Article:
It's interesting that you said:

"<iostream>, as well as all other members of the C++ standard library (see link below), are in the std namespace."

so that reinforces the query that I had - if <iostream> is in the std namespace, why do both have to be mentioned in a listing which uses cout, cin etc.? Logic says to me that I should only have to mention std namespace as it seems "higher" than <iostream>. Having said that, I've never seen any source code which doesn't have one or more header files.

I don't want to get into detailed discussion now because that may well serve to confuse me (and, perhaps, others).

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Quote:
 Original post by CondorManso that reinforces the query that I had - if is in the std namespace, why do both have to be mentioned in a listing which uses cout, cin etc.? Logic says to me that I should only have to mention std namespace as it seems "higher" than .

The header file iostream contains a namespace within it.

// -- within iostream header file somewhere -- //

namespace std {
// variables like cout and cin are in here
}

// ------------------------------------------- //

This means if you include iostream you still need to scope in std. It's a little confusing because all members of the iostream library are within the standard namespace, but the header file "iostream" contains the standard namespace which also contains the iostream library.

iostream header file -> namespace std -> iostream library

Hopefully that makes a little sense.

- Dave

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CondorMan,

All good questions. Let me see if I can break it down a bit.

The C++ Language is a programming language, much like French or Spanish are natural languages. Both languages have semantics and to a degree syntax. The semantics of a language is what "features" it provides. By comparison, Spanish and French both have the same semantics (conjugations, sentence structure, gender, etc...), but as the vocabulary is different between the two languages they have a slightly different Syntax.

C++ shares common semantics with most modern object oriented languages including Java, C#, J#, javascript, PHP, etc...And to a degree, it shares the same syntax with many of them as well - because they're all ideas spawned from the same root - The C Language. Namespaces are just one of the "features" or "semantics" of most common OO languages.

Part of the argument for an object oriented language is being able to group data with functionality and code-reuse. The ability to build a library of reusable software rather than having to write everything from scratch is the dream of every software engineer. We imagine a world where everything we could want to create is simply a matter of plugging components together without the need to write any more of the "low level" stuff. To that end, the C++ ISO Board proposed a set of standardized libraries that every ISO compliant compiler must provide. How they implement the libraries is flexible, but the components that make up the library must be consistent. This is of course the C++ Standard Library.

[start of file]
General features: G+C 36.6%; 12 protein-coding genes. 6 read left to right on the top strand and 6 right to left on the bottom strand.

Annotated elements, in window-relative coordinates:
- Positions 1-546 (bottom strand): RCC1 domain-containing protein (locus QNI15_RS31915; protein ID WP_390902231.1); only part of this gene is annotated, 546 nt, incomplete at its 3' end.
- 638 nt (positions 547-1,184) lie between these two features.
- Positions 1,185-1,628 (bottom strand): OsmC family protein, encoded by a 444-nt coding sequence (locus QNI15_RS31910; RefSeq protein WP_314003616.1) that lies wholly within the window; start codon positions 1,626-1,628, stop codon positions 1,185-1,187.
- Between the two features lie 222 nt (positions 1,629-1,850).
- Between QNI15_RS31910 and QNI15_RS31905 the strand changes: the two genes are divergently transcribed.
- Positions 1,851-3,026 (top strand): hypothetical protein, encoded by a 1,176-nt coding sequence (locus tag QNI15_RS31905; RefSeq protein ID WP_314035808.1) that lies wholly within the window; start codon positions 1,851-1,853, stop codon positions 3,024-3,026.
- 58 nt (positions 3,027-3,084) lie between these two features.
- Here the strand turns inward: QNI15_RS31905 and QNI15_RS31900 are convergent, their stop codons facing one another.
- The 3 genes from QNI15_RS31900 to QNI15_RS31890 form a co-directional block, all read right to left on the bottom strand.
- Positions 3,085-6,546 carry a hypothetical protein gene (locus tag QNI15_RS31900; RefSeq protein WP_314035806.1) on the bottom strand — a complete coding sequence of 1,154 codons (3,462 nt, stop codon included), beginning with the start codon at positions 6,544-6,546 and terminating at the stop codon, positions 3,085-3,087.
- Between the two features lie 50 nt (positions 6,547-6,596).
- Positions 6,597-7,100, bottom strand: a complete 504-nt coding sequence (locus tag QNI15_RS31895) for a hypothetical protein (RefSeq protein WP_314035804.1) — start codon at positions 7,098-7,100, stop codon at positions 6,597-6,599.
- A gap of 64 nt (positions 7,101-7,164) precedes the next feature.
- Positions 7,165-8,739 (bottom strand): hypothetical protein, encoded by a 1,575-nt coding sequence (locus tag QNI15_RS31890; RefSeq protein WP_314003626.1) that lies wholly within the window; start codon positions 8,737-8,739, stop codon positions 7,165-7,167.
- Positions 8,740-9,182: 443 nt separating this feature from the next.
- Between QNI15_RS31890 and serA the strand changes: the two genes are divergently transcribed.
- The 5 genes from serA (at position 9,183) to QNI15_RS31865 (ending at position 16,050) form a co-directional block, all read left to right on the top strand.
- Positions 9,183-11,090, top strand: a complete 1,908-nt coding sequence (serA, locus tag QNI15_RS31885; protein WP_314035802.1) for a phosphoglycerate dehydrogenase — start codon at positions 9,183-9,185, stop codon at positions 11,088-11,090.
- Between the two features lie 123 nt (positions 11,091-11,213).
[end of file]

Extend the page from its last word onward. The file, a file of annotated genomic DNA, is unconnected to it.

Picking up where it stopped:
When working within the C++ language the compiler must know at compile-time what the declarations look like for all the functions, classes, methods, etc...you want to use. In last week's thread I posted a really good explanation of namespaces, so I wont duplicate here. It basically comes down to this, namespaces help the compiler decide which Identifier to use, in case there is more than one with the same name. In other words, think of namespaces as a Surname. There are TONS of Michaels in the world, but I want to address a specific Michael, lets say Michael WALSH. Namespaces accomplish the same goal. I could create my own cin, cout, etc...but by telling the compiler I want to use the Standard Namespace with 'std' I'm telling it WHICH cin and cout to use.

std::cin as opposed to jwalsh::cin.

As was a part of last week's quiz, there's 3 ways to identify WHICH identifier I want to use.

std::cin;            // fully qualified, us std::cin in this instance onlyusing std::cin;      // Use the STD version of cin for the rest of this scopeusing namespace std; // Look within the STD namespace for all classes for the rest of this scope

As for why we include different header files. Its pretty simple. The concepts of namespaces lies across the concept of a file. I can have a file with 12 different namespaces in it...but I can also have 12 different files all with code which is included in the same namespace. Files are a physical division of a library, while namespaces are a logical division of a library. Two different ways upon which to divide a library, and both necessary for identifying what to include in your program, and which version to use.

In the case of the Standard Library, there's about 50 different files, each which contains useful classes, etc...But I don’t want the compiler to include them ALL....that would be a performance nightmare, many of the library components are unnecessary for most tasks. So to keep my code small and program running quickly, the compiler allows me specify WHICH of the components of the library I want to use at any specific moment. To do that I simply include the header file.